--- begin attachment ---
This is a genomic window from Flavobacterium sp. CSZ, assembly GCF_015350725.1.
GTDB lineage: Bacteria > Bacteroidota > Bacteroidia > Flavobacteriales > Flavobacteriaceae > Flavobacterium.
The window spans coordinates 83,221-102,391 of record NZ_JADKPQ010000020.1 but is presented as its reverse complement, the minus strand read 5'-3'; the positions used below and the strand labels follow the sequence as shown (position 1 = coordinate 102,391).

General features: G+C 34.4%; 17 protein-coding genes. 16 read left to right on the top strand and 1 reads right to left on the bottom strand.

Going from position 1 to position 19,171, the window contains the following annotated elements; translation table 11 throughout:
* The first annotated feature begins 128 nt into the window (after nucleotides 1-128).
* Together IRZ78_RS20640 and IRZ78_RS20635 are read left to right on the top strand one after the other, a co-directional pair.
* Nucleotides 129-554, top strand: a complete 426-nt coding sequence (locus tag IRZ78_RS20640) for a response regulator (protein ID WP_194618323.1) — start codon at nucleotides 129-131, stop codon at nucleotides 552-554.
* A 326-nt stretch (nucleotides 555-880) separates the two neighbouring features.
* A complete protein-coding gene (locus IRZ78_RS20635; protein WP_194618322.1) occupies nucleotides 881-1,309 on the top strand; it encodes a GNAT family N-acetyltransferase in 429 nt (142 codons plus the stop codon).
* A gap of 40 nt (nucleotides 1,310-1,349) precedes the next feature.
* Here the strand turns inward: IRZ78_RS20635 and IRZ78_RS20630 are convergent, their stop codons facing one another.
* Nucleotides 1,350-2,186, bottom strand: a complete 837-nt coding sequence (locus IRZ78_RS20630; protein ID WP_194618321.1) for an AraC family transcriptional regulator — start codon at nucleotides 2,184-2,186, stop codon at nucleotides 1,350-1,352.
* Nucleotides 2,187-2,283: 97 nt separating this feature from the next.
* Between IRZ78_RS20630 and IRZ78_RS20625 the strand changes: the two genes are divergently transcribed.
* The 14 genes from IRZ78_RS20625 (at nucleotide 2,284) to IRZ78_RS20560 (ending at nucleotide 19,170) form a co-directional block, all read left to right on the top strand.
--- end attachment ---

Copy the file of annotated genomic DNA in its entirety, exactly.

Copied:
This is a genomic window from Flavobacterium sp. CSZ, assembly GCF_015350725.1.
GTDB lineage: Bacteria > Bacteroidota > Bacteroidia > Flavobacteriales > Flavobacteriaceae > Flavobacterium.
The window spans coordinates 83,221-102,391 of record NZ_JADKPQ010000020.1 but is presented as its reverse complement, the minus strand read 5'-3'; the positions used below and the strand labels follow the sequence as shown (position 1 = coordinate 102,391).

General features: G+C 34.4%; 17 protein-coding genes. 16 read left to right on the top strand and 1 reads right to left on the bottom strand.

Going from position 1 to position 19,171, the window contains the following annotated elements; translation table 11 throughout:
* The first annotated feature begins 128 nt into the window (after nucleotides 1-128).
* Together IRZ78_RS20640 and IRZ78_RS20635 are read left to right on the top strand one after the other, a co-directional pair.
* Nucleotides 129-554, top strand: a complete 426-nt coding sequence (locus tag IRZ78_RS20640) for a response regulator (protein ID WP_194618323.1) — start codon at nucleotides 129-131, stop codon at nucleotides 552-554.
* A 326-nt stretch (nucleotides 555-880) separates the two neighbouring features.
* A complete protein-coding gene (locus IRZ78_RS20635; protein WP_194618322.1) occupies nucleotides 881-1,309 on the top strand; it encodes a GNAT family N-acetyltransferase in 429 nt (142 codons plus the stop codon).
* A gap of 40 nt (nucleotides 1,310-1,349) precedes the next feature.
* Here the strand turns inward: IRZ78_RS20635 and IRZ78_RS20630 are convergent, their stop codons facing one another.
* Nucleotides 1,350-2,186, bottom strand: a complete 837-nt coding sequence (locus IRZ78_RS20630; protein ID WP_194618321.1) for an AraC family transcriptional regulator — start codon at nucleotides 2,184-2,186, stop codon at nucleotides 1,350-1,352.
* Nucleotides 2,187-2,283: 97 nt separating this feature from the next.
* Between IRZ78_RS20630 and IRZ78_RS20625 the strand changes: the two genes are divergently transcribed.
* The 14 genes from IRZ78_RS20625 (at nucleotide 2,284) to IRZ78_RS20560 (ending at nucleotide 19,170) form a co-directional block, all read left to right on the top strand.